East… «fully enjoy the right and are in duty “bound to rule themselves. Each should do so according to its proper and individual procedures»” (#5)
“If they have improperly fallen away from them (their ancient practices) because of circumstances of time or personage, let them (the Eastern Churches) take pains to return to their ancestral ways”(#6)
“This sacred Synod, therefore, decrees that their rights should “be re-established in accord with, the ancient traditions of each Church. The rights and privileges in question are those which flourished when East and West were in union, though they should be somewhat adapted to modern conditions-Patriarchs with their synods constitute the superior authority for all affairs of the patriarchate including the right to establish new eparchies and to nominate bishops of their right within the territorial bounds of the patriarchate…” (#9)
This also applies to major-archbishops as the decree merely repeats what the Motu Propio of Eastern Canon Law, Cleri Sanctitati of June 2, 1957. had already stated, namely, that a major-archbishop such as Metropolitan Joseph Slipyj is the equivalent of a patriarch»
The second important question that Pospishil aviods answering is «Does Major-Archbishop Slipyj have jurisdiction within his territàry of the Metropolia of Kiev-Halych, even if he lives outside? Surely leaving one’s territory for a visit to another country does not take away both the right and duty of a Major-Archbishop to rule his territory according to all the rights granted him (rights which make him equal to a patriarch) by Eastern Canon Law and the traditions of the ancient Ukrainian Church Established by Rome at the Brest Union and reaffirmed by Vatican II. If such a visit is extended to a continued sojourn in the Vatican, Metropolitan Slipyj administers his territory by delegating authority to others. It seems very clear that even though the Vatican deems it unwise to comment on this situation, the answer to the question, for the good of souls, is a definite affirmation.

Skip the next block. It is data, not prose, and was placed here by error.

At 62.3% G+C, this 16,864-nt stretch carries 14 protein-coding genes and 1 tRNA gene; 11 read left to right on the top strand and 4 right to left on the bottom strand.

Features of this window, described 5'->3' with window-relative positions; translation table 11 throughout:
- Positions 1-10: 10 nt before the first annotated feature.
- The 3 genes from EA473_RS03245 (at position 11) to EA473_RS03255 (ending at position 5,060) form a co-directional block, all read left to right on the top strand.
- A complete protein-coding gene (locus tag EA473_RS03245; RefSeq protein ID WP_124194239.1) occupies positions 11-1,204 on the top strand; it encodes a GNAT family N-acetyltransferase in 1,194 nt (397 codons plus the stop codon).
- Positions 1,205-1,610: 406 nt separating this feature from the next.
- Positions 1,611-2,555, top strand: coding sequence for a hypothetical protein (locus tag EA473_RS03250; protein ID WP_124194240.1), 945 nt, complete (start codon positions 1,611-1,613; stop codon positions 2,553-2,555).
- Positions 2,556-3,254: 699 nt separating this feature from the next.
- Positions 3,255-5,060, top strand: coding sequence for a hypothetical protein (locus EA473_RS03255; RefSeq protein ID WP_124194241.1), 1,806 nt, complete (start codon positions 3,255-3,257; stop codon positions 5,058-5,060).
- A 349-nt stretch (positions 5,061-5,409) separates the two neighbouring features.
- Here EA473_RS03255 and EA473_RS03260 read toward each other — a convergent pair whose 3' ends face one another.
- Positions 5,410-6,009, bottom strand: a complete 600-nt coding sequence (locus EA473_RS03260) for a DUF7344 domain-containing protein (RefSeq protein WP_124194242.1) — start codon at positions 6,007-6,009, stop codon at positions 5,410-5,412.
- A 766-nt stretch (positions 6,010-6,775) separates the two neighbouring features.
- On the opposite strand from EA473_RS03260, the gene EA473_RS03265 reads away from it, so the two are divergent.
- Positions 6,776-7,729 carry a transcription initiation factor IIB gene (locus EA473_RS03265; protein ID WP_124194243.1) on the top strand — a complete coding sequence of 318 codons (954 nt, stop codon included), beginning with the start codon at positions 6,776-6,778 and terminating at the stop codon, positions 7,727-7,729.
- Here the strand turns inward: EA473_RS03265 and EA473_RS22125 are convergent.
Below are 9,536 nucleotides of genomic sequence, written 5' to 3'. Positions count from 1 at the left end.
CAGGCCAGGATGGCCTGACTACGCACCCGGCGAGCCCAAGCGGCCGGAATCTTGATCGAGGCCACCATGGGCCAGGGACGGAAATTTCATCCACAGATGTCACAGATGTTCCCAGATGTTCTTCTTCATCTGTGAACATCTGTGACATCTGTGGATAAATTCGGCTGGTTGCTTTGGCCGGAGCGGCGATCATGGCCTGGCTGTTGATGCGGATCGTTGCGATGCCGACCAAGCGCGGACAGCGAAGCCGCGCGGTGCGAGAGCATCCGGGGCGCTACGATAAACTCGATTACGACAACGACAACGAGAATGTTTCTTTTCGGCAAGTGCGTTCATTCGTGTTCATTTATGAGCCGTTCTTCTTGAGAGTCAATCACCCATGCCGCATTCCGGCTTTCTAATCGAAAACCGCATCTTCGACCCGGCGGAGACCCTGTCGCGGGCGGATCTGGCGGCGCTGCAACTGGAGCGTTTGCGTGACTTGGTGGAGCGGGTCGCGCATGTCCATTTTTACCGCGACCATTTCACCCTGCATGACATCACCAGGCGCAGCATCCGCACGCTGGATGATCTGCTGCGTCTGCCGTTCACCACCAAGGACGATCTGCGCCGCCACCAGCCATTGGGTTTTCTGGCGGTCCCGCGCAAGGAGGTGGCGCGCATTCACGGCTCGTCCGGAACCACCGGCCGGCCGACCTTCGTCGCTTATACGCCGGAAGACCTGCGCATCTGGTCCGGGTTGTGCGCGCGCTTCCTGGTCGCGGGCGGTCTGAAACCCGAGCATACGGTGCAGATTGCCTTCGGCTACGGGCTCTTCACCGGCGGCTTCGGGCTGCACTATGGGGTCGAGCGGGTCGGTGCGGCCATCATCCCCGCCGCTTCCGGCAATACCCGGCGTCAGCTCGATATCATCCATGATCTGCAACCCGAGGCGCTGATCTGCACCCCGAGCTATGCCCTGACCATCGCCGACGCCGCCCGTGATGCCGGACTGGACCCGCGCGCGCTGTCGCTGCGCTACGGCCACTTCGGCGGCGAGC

The third and perhaps most important question and one that Pospishil answers negatively is* Does Metropolitan Slipyj and his newly-formed synod of four permanent members actually enjoy jurisdiction with him outside of the historical ecclesiastical territory of Kiev-Halych, over all Ukrainian Catholics throughout the whole world? Pospishil argues on a strictly legalistic basis. Pope Paul VI does so also in his letter rejecting to the Ukrainian Patriarchate. In the Eastern Churches Canon Law, the Cleri Sanctitati explicitly states that the principle of territory holds “unless some other reason demands otherwise from the very nature of the case or constituted by some right.” (Can. 326,#2.)